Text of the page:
Thanks for your response Andy - does the album art count as 'design' or 'art' and therefore does the copyright attached to it expire after a certain time? For example 70 years after the creator's death as with photography, or is it 25 years for design/artistic works???
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AndyJ
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PostPosted: Thu Apr 09, 2015 4:10 pm    Post subject: Reply with quote

Hi Bam,
Sorry, yes, I should have qualified what I meant by artistic work. It would indeed be a copyright work and so the duration of the copyright is the life of the author or artist plus 70 years. That's why it is unlikely that any but the earliest works (from the 1930s) are out of copyright. If you are certain that the author of the sleeve died prior to 1944, then the copyright may have expired, as prior to 1995, the term in the UK was the author's lifetime plus 50 years, but it becomes considerably more complicated if the sleeve was first published elsewhere within Europe, especially if the country of origin was Germany or Spain. US copyright introduces another level of complexity.
I imagine the early 'LP's were all shellac 78s with brown paper sleeves. But even if there is no artwork, like the one below, there could be copyright in the text which counts as a literary work.

Image Credit: Hungarian Pathé Record by Mediatus This work is licensed under a Creative Commons Attribution 3.0 International License.
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BAM42
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PostPosted: Fri Apr 10, 2015 1:16 pm    Post subject: Reply with quote

Thanks for clarifying. I'm still a bit baffled though - when I search 'LP cover' in picture libraries e.g. on Alamy I came across hundreds of examples of scanned album art, some of it not even that old really. Would they have had to get the permission from all the rights holders in each case in order to make the scans available for editorial licensing?
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AndyJ
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PostPosted: Fri Apr 10, 2015 3:41 pm    Post subject: Reply with quote

Hi Bam
Theoretically yes, but I'm sure quite a few of the images you've found don't not have permission, and because either the owner isn't actively looking for infringements, or is not concerned about enforcing their rights, and so the images go unchallenged.
It's a risk, but not an uncommon approach, typified by the maxim: "If it's a good idea, go ahead and do it. It's much easier to apologize than it is to get permission." -- Grace Hopper (1906 – 1992).
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BAM42
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PostPosted: Fri Apr 10, 2015 3:44 pm    Post subject: Reply with quote

Thanks Andy. Seems odd that a well established company would take that risk. So if they hadn't cleared the rights before hand - then this is in actuality a copyright infringement? ie licensing the scans for editorial use?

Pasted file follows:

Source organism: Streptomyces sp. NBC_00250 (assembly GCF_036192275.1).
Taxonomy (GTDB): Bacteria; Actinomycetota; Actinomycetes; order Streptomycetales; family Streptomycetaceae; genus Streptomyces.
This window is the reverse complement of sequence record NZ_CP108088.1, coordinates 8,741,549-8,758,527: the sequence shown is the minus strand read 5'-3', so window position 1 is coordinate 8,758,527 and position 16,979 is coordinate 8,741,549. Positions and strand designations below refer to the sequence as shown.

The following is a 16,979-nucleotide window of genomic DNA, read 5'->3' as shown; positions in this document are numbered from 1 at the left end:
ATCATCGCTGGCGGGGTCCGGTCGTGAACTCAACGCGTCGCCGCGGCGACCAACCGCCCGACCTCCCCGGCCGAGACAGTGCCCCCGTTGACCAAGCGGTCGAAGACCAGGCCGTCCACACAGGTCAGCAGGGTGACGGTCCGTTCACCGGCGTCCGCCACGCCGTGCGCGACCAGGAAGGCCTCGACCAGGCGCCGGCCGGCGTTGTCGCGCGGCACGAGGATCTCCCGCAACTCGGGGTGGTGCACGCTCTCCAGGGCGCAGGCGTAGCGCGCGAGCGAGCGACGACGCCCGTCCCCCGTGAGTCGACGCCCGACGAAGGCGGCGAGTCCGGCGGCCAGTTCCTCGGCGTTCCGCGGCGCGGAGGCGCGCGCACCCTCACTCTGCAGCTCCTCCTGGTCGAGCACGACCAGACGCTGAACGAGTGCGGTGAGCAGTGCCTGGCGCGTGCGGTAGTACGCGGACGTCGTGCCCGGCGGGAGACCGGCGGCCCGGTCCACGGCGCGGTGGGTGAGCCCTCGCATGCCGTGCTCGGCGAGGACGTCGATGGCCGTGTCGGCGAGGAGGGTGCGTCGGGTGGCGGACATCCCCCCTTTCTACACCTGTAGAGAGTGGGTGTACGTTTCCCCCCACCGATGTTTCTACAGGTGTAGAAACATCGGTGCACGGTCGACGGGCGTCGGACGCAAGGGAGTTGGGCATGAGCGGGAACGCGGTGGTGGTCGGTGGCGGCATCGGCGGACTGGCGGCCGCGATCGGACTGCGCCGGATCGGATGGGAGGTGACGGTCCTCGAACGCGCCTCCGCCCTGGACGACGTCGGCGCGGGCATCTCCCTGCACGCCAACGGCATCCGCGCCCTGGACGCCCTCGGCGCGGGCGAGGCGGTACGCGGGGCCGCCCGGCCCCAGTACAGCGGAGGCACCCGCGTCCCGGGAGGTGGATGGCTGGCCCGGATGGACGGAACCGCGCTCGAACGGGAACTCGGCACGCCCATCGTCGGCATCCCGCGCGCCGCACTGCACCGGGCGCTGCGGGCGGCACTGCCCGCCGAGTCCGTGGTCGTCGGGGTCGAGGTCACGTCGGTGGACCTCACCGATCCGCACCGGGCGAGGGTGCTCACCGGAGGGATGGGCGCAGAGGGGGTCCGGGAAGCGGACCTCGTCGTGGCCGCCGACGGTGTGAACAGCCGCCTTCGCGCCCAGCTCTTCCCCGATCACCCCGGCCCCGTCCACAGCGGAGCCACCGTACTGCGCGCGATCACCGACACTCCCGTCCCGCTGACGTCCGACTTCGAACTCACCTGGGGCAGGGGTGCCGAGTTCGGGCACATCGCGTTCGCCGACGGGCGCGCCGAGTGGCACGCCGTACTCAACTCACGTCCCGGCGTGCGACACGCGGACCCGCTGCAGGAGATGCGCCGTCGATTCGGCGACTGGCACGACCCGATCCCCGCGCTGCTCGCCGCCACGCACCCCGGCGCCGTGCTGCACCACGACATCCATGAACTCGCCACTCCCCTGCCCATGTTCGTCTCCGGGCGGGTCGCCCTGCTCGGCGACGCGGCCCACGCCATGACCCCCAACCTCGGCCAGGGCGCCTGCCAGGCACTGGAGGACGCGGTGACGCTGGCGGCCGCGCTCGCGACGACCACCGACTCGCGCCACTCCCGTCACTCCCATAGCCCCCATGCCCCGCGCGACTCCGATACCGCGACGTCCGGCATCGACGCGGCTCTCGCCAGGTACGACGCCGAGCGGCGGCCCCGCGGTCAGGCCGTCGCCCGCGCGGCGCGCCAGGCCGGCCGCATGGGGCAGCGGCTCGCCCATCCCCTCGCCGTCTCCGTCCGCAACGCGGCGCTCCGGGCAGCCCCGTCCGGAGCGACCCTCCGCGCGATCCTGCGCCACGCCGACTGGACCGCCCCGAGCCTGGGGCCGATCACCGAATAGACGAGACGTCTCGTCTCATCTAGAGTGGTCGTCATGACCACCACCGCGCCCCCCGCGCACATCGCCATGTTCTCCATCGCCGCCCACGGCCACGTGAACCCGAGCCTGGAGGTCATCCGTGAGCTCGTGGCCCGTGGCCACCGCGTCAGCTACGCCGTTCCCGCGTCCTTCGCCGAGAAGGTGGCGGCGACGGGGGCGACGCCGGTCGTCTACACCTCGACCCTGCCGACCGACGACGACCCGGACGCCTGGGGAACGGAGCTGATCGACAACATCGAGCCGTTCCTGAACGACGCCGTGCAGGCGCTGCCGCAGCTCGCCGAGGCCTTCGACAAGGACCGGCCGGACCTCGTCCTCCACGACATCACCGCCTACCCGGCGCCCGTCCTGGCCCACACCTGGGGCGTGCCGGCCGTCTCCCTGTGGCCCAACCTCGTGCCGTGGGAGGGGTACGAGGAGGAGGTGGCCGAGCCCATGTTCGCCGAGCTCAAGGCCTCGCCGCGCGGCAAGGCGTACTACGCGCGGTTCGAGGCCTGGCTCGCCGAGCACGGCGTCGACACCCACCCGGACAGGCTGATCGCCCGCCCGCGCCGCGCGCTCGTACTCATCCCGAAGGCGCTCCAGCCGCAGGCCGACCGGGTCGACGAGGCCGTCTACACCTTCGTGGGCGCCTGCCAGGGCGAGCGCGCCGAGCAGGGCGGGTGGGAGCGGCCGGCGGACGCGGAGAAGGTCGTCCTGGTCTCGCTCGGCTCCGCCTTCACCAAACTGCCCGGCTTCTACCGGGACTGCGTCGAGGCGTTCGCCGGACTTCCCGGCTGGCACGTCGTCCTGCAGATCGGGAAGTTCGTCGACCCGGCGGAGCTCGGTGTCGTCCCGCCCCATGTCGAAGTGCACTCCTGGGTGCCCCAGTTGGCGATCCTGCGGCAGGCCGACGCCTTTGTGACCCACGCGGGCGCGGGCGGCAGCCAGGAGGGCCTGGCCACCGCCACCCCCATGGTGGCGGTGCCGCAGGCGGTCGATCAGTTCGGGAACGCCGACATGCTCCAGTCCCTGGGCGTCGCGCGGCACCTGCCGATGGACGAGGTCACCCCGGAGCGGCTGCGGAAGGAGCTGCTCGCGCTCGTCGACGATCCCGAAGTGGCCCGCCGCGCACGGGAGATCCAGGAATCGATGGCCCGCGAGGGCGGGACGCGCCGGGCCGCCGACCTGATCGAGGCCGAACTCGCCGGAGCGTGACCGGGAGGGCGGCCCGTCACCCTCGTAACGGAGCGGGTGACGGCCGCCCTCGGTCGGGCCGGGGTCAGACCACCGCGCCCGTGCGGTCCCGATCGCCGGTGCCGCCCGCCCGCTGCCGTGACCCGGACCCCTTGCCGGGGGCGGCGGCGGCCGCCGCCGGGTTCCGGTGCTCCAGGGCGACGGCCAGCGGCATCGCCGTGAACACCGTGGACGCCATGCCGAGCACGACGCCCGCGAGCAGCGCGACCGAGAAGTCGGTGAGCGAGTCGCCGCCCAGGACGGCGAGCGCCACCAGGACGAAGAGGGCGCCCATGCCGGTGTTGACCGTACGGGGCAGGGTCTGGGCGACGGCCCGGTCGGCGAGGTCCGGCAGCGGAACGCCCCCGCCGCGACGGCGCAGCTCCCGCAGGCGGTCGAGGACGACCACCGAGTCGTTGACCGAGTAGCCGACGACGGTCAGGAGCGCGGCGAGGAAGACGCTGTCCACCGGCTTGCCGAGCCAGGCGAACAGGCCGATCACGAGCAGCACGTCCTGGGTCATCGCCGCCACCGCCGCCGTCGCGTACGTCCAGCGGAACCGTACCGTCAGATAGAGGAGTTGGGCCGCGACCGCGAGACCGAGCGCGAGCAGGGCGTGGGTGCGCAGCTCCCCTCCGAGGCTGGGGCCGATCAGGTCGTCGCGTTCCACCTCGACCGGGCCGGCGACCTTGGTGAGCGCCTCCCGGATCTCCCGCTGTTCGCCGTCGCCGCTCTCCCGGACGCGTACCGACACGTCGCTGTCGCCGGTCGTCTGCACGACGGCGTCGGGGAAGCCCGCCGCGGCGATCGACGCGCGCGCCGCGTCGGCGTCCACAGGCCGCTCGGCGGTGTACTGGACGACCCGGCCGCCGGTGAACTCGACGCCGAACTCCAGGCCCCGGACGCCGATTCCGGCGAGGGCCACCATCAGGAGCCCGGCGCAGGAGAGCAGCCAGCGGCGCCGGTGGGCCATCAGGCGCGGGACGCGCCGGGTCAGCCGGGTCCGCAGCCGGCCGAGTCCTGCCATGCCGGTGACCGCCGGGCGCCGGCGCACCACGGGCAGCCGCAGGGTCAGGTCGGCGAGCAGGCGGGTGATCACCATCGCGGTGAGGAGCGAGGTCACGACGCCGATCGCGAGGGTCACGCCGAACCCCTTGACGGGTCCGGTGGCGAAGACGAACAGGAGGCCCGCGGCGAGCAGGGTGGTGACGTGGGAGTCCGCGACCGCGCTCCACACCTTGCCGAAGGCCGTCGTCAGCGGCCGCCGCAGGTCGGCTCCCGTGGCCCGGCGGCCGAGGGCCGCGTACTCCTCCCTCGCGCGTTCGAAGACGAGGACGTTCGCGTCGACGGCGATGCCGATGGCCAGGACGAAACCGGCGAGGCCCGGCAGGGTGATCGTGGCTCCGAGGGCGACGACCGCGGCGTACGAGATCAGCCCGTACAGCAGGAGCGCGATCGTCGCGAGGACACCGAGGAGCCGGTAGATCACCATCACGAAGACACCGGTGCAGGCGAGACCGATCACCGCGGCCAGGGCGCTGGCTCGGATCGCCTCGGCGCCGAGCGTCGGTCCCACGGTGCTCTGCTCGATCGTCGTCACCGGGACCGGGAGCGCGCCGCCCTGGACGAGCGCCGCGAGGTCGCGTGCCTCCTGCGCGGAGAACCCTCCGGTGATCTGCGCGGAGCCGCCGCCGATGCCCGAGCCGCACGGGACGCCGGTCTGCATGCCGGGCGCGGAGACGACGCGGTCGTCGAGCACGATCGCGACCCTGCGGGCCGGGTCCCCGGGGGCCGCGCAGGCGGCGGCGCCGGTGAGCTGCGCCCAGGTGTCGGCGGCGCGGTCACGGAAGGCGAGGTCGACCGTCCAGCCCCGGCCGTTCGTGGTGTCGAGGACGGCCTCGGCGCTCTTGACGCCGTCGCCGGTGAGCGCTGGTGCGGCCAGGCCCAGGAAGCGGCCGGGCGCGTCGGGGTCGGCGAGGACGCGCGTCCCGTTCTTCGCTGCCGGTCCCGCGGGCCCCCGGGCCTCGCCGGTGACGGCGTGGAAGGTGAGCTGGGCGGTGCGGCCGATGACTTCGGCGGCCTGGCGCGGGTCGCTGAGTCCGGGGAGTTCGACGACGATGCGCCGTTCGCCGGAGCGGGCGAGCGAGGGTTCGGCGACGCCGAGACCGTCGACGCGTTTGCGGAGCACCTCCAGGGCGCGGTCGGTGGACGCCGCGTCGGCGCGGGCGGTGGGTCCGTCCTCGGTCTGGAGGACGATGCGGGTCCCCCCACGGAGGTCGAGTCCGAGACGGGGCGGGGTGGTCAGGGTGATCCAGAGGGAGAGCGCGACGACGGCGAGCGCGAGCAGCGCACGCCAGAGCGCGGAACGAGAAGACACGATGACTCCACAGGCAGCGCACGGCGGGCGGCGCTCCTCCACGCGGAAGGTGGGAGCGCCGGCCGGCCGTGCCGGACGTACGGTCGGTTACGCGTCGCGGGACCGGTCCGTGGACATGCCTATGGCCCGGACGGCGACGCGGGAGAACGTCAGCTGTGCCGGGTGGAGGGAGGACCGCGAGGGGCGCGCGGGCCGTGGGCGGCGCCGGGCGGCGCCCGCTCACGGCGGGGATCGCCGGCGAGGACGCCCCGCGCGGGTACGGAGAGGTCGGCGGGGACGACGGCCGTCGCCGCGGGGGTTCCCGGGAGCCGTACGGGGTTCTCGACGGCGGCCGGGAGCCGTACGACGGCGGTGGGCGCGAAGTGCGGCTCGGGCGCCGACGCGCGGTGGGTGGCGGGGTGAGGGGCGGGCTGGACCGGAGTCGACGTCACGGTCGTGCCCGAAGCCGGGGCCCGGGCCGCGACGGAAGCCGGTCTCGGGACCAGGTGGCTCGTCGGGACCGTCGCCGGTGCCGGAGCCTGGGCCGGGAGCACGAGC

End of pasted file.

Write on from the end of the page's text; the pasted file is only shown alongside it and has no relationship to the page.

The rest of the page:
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BAM42
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PostPosted: Fri Apr 10, 2015 3:47 pm    Post subject: Reply with quote

sorry forgot to add... or is it down the the licensee to seek permissions?
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AndyJ
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PostPosted: Fri Apr 10, 2015 6:18 pm    Post subject: Reply with quote

Hi Bam,
I'm sure that, as a reputable company, Alamy does its best to ensure contributors own the rights to the images they submit, but ultimately Alamy will rely on their contributor terms and conditions which amongst other things requires a contributor to warrant that:
Quote:
4.2 The Copyright Owner is the sole owner free from any third party rights of the entire copyright and all other intellectual property rights throughout the World in the Image except for the Prior Rights (if any);

"Prior Rights" means any previous licence or other right granted for the use of that Image. Where an Image has previously been Licensed by Alamy and then deleted from the System, Prior Rights include those previous Licences by Alamy.

4.3 Where the contract is entered into by an agent on behalf of the Copyright Owner the agent has the full authority of the Copyright Owner to enter into this contract.

4.4 You hold the rights to grant, market, license, sell or assign all rights in the Images, including but not limited to the rights to grant reproduction rights in the Images for digital media, print, motion picture, television, video, cable, computer, radio, cartoon, merchandising and/or Internet, to make the Images available on electronic equipment, and other similar media or via the Internet, and to include them in any catalogue, Internet sites or marketing in any form ("the Rights"); Except for the Prior Rights (if any) there is not and will not during the term of this contract be any fetter on Alamy licensing each Image to a Customer to the fullest extent possible.